Mumbai (Maharashtra) [India], Mar 17 (ANI): The nearly 30 per cent fall in global crude oil prices can lower petrol prices by Rs 12 per litre and diesel prices by Rs 10 per litre in India from their present prices, said State Bank of India (SBI) research team's publication Ecowrap published on Tuesday.
However, if both the Centre and states are not willing to cut fuel prices, they must not -- under any circumstances -- raise excise duty.
"Rather the additional revenue accruing to the Centre can be spent on providing relief to people at the lower strata who will lose income because of shutdown of commercial activity in states as novel coronavirus (COVID-19) spreads," said Ecowrap.
At the same time, there is a need to revive consumer demand. "This may be done through an employment-generating package targeting the efforts to contain the spread of virus," said the report authored by Soumya Kanti Ghosh, Group Chief Economic Adviser at SBI.
As the number of cases of COVID-19 in India rise, the economic impact is expected to accrue from supply chain risk which may link up with exports as in pharmaceutical sectors.
On the direct exports side, a set of commodities may see some disruption where China is an important export destination, said Ghosh. On the demand side, adverse demand shock is expected to hit sector like air transport, tourism and hotels, which in turn will affect other sectors.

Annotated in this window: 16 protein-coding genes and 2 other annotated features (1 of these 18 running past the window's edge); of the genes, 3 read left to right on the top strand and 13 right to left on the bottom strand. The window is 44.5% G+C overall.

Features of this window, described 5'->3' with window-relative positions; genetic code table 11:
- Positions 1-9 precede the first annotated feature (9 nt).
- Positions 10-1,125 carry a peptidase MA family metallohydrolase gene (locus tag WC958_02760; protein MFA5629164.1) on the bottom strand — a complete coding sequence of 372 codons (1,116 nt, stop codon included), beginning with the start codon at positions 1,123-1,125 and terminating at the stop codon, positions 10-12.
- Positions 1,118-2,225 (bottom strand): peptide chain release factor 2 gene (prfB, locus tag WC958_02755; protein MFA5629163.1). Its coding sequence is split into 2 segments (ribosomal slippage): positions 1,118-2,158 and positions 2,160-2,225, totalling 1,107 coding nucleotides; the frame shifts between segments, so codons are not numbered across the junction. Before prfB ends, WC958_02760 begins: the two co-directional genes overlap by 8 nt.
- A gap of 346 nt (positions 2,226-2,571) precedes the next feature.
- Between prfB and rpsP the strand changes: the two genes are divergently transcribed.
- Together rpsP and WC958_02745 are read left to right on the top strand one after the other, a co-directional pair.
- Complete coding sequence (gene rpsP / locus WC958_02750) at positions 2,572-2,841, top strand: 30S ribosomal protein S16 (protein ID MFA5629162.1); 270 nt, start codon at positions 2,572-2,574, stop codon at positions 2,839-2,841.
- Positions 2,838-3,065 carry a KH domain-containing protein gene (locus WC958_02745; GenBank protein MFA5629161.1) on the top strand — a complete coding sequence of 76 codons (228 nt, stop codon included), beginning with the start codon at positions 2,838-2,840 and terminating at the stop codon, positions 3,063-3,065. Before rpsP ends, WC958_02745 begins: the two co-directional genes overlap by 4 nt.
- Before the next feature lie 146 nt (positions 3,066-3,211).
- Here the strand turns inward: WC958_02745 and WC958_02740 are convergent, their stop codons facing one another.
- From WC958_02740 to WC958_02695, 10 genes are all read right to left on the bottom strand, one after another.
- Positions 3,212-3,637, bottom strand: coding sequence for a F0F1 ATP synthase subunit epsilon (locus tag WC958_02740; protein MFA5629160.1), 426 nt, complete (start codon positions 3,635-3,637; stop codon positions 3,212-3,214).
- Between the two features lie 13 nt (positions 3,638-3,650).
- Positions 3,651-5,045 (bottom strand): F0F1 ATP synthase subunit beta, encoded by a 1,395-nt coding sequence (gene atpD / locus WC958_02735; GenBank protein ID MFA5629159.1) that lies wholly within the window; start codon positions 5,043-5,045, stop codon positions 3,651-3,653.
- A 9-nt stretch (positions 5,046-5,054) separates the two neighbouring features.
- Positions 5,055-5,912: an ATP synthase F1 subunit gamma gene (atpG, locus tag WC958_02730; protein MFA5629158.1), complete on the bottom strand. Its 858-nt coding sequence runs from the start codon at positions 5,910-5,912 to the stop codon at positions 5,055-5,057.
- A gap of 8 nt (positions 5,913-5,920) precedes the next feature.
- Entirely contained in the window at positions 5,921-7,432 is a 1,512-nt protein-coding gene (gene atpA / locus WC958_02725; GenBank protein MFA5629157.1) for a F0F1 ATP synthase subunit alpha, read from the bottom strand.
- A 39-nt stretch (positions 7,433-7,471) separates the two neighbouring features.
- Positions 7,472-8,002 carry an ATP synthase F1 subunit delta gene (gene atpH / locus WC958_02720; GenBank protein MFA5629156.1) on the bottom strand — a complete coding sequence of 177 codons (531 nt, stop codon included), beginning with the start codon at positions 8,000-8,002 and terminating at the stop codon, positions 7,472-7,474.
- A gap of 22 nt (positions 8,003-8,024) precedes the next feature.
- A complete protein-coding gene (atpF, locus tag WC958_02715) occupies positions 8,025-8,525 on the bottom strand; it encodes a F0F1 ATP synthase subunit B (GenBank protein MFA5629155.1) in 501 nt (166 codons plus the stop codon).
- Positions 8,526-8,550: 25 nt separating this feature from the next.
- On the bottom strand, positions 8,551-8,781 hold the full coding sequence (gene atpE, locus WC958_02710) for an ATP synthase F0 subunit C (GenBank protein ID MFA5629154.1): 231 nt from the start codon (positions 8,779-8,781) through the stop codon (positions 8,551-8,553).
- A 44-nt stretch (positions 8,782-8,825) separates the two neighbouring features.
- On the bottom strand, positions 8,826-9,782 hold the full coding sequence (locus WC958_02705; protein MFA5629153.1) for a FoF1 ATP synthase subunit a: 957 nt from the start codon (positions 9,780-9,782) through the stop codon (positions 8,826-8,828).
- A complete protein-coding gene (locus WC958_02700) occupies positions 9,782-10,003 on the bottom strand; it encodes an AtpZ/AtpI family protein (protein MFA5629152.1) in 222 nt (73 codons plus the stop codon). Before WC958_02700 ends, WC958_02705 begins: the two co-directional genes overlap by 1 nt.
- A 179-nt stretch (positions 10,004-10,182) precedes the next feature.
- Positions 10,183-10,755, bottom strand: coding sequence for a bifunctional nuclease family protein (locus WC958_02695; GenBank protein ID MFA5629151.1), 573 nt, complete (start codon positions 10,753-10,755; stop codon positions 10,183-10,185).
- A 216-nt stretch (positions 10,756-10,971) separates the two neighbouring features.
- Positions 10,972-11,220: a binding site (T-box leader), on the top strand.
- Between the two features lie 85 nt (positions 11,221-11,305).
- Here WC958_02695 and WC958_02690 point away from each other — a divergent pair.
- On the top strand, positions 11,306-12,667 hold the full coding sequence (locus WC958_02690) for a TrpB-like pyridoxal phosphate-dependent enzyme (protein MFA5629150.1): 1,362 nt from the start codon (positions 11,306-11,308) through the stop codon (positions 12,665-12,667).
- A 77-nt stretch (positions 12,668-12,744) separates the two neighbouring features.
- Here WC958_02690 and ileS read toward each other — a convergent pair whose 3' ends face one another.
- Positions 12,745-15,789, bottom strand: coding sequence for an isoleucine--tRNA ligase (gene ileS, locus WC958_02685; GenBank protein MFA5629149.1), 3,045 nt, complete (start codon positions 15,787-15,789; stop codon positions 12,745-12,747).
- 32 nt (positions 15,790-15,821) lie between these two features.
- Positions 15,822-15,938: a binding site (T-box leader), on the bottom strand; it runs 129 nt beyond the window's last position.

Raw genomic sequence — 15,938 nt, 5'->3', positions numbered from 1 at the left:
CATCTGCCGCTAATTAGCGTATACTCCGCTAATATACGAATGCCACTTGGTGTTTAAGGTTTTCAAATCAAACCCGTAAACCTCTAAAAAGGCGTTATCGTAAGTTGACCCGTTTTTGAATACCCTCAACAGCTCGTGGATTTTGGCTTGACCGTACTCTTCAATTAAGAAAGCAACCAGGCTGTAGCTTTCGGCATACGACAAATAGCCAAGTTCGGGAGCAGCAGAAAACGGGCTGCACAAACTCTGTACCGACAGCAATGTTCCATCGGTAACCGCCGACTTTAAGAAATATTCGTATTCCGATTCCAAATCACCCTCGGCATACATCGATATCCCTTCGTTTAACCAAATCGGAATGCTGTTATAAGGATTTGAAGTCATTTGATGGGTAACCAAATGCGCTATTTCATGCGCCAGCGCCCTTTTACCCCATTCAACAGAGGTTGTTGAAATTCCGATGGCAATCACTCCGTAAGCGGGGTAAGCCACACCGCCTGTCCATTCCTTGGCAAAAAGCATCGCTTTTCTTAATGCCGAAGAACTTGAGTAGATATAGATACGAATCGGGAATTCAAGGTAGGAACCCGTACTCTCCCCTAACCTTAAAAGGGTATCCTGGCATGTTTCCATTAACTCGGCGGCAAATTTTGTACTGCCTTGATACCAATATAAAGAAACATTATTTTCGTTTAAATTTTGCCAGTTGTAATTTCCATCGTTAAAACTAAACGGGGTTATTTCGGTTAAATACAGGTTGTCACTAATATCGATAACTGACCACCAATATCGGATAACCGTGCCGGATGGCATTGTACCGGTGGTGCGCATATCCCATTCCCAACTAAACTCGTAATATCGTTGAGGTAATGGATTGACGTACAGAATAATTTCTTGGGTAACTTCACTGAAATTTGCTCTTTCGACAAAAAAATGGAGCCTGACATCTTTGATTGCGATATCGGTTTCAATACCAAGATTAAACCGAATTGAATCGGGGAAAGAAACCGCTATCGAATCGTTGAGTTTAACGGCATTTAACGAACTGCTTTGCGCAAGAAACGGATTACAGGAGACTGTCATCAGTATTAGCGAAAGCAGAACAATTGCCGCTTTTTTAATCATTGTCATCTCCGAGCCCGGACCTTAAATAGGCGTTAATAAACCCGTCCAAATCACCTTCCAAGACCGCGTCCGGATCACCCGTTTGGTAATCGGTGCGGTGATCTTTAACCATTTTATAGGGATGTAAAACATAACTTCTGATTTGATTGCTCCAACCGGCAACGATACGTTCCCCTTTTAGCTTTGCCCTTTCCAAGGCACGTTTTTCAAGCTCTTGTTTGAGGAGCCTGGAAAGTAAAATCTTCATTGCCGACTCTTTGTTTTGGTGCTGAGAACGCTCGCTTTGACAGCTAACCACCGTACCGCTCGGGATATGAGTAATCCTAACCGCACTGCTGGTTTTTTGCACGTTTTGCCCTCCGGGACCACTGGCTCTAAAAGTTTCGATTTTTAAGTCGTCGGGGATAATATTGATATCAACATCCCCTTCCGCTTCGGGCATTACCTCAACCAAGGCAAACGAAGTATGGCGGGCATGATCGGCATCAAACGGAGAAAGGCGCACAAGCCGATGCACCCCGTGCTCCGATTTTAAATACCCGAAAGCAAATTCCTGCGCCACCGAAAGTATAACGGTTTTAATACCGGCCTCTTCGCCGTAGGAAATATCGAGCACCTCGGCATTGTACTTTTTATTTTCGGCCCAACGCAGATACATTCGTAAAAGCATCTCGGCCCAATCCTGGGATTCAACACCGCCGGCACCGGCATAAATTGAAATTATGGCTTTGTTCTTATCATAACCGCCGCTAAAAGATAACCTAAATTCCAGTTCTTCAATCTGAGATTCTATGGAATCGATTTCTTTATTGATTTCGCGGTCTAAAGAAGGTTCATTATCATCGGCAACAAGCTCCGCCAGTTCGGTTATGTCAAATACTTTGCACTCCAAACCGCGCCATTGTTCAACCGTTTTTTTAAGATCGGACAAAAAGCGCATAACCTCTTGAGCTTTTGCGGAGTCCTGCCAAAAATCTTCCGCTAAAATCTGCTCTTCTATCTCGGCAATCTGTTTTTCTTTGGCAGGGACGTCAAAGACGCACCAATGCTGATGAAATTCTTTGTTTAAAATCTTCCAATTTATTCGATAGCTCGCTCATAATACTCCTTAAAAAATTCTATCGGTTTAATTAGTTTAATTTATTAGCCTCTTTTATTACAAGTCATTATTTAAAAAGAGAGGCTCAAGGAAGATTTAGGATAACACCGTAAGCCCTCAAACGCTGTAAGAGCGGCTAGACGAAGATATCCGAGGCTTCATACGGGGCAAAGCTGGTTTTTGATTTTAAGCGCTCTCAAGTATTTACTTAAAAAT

Thus depending upon the degree of forward and backward linkage of a sector (domestic and global) the impact of the COVID-19 will vary across sectors.
Ghosh said the arguments of Reserve Bank of India (RBI) cutting rates has more to do with coordinated policy actions by the central banks.
However, if RBI does cut, and that too by a large amount, then the current favourable interest rate differential can turn adverse and result in capital outflows.
"Coordinated monetary policy actions are good but exits are always not coordinated, and thus causes significant market disruptions. Deposit rate cuts beyond a point is counterproductive and actually creates perverse flows into liability products that are offering higher interest rates," said Ghosh.
This can always be a recipe for future problems if assets and liabilities are not properly matched, as the experience of Yes Bank shows.
Besides, the pandemic shock is not comparable to other types of crisis as India has an embedded adverse supply shock angle with China as the supplier of many critical inputs.
"Hence only a rate cut in the current situation will only lead to an asset bubble and possibly no correction in demand. We thus believe that in the current COVID-19 outbreak, a combination of monetary and fiscal policy will be the best option," said Ghosh.